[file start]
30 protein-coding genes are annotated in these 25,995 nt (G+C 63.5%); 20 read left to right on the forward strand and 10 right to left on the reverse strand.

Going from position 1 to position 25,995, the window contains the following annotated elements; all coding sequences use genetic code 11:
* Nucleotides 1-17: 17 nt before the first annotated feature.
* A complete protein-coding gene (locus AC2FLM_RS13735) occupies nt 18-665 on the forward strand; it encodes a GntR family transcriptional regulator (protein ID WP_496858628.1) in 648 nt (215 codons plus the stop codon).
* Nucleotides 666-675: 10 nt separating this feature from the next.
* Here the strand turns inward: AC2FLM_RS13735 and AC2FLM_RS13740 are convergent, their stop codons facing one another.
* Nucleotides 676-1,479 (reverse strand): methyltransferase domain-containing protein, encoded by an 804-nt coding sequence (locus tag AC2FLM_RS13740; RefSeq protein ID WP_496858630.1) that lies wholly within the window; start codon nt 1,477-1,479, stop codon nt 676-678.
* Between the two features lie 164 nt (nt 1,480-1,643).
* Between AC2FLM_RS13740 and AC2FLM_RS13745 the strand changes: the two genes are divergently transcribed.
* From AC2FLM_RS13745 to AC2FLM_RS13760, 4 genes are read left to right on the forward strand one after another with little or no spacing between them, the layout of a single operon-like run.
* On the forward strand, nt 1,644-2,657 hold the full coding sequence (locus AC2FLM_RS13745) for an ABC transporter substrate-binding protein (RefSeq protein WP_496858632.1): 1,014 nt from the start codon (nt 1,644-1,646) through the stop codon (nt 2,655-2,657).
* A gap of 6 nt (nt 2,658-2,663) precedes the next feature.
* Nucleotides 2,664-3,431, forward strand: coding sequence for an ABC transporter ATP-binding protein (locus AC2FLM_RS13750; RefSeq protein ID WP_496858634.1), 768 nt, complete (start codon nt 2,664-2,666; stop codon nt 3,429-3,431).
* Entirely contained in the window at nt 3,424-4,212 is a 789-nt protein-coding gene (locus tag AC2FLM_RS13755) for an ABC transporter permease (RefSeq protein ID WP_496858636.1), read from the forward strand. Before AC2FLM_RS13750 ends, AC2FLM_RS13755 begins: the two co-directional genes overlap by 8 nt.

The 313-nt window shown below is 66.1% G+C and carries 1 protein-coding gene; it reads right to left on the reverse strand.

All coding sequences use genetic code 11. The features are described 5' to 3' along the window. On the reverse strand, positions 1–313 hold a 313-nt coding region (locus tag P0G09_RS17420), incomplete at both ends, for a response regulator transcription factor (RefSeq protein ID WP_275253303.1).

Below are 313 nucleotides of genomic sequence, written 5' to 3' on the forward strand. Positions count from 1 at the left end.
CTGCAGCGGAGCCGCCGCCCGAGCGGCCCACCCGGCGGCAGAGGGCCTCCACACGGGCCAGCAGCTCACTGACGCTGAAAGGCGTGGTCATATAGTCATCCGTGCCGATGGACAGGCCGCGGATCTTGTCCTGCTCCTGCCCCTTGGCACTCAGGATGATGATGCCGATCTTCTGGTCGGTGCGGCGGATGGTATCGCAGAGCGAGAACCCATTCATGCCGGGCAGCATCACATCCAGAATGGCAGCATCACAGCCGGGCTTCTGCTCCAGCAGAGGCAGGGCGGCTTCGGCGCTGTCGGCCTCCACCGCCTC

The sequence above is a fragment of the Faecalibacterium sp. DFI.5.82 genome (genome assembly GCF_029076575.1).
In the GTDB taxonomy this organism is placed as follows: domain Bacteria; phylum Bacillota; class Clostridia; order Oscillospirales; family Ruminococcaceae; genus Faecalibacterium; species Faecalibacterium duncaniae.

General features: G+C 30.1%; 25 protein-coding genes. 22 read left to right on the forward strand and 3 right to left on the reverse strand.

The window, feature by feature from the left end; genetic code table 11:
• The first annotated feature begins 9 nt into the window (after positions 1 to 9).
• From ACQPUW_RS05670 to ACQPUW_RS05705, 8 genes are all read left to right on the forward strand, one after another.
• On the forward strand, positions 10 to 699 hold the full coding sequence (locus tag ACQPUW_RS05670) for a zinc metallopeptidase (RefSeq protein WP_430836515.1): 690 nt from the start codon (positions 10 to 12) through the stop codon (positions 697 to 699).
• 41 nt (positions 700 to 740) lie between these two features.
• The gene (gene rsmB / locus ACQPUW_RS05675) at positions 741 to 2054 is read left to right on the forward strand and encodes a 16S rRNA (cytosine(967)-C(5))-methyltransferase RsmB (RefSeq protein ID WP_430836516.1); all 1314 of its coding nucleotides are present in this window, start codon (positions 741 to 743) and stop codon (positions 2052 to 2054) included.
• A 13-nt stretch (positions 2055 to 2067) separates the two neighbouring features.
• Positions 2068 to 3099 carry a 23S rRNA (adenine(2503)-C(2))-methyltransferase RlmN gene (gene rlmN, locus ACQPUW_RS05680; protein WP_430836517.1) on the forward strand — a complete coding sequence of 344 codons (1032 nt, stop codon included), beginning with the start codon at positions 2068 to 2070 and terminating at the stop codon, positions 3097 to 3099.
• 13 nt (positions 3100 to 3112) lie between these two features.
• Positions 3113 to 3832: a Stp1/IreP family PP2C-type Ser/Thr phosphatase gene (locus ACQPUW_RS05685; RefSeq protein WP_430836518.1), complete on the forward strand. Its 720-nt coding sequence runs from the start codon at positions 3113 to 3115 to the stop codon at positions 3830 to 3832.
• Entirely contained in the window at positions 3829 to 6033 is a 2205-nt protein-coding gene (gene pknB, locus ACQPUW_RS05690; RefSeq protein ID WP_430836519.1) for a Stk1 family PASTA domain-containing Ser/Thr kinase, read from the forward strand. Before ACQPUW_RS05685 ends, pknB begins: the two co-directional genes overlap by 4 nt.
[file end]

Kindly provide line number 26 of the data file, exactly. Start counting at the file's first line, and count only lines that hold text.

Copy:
• 41 nt (positions 700 to 740) lie between these two features.